While we may want our homes to feel timeless and our décor to last forever, there's no denying that trends play a large role in our decorating process. Even if we consciously try to avoid them, they creep into our spaces via a brass mirror here or a marble accent there. And they should—just like any great outfit is influenced by a mix of trendy accents and personal style, the best interiors reflect personality while showcasing a few pieces that make it feel current. That's where trends come in.
The trick to decorating with trends is twofold. First, use them sparsely, and focus on the ones you see yourself adopting for a long time. Second, look ahead to the trends that are on their way up, as opposed to the ones that are dwindling—and your décor will feel fresh for longer. To help inform us on what trends are on the rise, we turn to industry experts each year to give us the lowdown on the next big interior trends. No matter how much we think we know about interior trends, interior designers, architects, and other industry professionals always manage to spotlight something we never saw coming. From fringed lighting to walnut woods, here are the biggest trends of 2018.
"People are looking for simplicity and peace in their spaces," says Dan Mazzarini of BHDM Design. "Tone on tone is an easy way to do this—although it does take a lot of discipline." Spaces that are entirely designed in the same color family say 2018.
White drum lampshades, begone. “We're seeing strong interest in pleated, patterned, and even wicker lampshades," says Anna Brockway, co-founder of Chairish." This is a great way to get a sophisticated, decorated look and bring freshness to existing lighting pieces."
"Curved sofas feel very current and are a nice alternative to the L-shaped sectional," says New York–based architect Elizabeth Roberts. "They divide a room beautifully, they look great from every angle, and they also hug a fireplace beautifully. They're also a great addition to a rectangular room." Brockway is also a fan of curved seating. "Curvy is beautiful! '70s-inspired silhouettes deliver style for miles," she says.
Abstract Geometric Art
"Taking cues from Albers and Ellsworth Kelly, abstract geometric works in bright colors are exciting the market," says Brockway. She has noticed a strong interest in bold, geometric art, which can be seen here juxtaposed in a traditional space to give it a contemporary edge.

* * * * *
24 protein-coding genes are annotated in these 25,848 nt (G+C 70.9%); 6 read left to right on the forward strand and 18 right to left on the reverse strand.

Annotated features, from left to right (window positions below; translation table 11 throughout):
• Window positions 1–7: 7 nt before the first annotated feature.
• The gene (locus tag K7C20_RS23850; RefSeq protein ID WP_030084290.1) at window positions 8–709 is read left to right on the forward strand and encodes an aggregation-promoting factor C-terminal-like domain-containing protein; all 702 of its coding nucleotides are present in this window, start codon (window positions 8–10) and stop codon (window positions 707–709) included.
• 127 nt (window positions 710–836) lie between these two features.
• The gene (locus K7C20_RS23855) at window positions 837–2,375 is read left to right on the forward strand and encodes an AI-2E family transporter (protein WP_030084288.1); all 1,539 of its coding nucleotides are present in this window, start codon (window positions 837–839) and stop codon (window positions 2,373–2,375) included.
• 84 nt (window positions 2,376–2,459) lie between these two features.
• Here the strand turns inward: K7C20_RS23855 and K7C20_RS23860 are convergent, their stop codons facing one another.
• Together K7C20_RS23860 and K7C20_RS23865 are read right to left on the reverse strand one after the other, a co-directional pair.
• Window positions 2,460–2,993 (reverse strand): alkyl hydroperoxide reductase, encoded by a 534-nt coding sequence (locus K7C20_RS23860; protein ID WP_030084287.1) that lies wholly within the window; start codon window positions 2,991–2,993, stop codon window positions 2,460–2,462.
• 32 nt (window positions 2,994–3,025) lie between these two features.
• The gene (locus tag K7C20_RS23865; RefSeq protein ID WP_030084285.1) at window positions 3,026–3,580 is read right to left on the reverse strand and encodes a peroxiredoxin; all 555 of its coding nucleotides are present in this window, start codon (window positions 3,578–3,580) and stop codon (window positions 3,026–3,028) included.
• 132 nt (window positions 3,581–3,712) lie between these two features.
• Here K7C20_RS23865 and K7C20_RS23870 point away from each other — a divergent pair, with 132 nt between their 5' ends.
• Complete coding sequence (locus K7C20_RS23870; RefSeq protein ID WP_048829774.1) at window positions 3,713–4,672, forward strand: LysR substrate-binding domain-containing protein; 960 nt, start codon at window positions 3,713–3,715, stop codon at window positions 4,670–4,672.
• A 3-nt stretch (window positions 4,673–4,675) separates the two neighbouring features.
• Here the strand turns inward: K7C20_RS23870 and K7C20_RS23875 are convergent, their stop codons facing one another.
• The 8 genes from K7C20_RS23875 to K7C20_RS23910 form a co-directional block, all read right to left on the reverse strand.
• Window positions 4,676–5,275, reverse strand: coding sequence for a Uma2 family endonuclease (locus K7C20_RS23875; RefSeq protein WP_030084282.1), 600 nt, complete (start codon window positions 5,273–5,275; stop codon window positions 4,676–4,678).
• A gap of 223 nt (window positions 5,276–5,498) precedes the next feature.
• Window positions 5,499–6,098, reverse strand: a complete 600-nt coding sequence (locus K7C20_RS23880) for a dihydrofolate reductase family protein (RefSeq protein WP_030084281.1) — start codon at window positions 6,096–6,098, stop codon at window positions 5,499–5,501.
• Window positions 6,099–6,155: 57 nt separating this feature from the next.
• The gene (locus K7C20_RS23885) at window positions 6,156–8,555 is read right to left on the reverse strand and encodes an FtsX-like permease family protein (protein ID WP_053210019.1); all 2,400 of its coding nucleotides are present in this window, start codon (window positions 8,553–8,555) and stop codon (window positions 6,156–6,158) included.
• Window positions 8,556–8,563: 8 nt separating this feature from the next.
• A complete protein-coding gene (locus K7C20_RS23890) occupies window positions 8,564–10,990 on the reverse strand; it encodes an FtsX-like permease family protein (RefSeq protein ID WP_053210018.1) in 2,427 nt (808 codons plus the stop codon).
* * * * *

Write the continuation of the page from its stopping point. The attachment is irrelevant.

Black Metals and Walnut Woods
"I think brass and rose gold are on their way out, and the world of hardware is tilting back toward blacks, bronzes, and dark metals," says Mazzarini. "As for woods, we anticipate the pendulum swinging back toward bleached walnut from the world of washed oaks to which we've all become accustomed to."
"We've been designing a lot of projects with herringbone and chevron floors over the past few years," says Roberts. "I think that clients are looking for unique floors right now. It's a really effective way to create a unique space in an otherwise familiar space. Recently, we've been sourcing a wide variety of floors including ash, soap-washed pine, and custom takes on chevron patterns."
Carlisle Columbus Circle Herringbone Flooring (price on request)
2018 calls for more blending of styles, specifically a mix of minimal and maximal tendencies. "I love the juxtaposition of restrained interiors and fringe," says Roberts. "It feels very fresh and contemporary while also being decorative and frivolous. In this minimalist brownstone house, we inserted vintage Hans-Agne Jakobsson fixtures."
While many designers recommend keeping larger upholstered items neutral, others are seeing more clients stepping away from this rule. "We've seen a lot of interest in bold color sofas and geometric chairs," says Highlyann Krasnow of The Design High. "It's been a major trend that has been a favorite of our Instagram followers."
"In a world of Etsy availability, we're seeing a lot of handmade in the market," says Mazzarini. "Whether we make them ourselves or find other artists to complete the vision, we anticipate putting the Arts and Crafts movement back into the selection of art and furniture."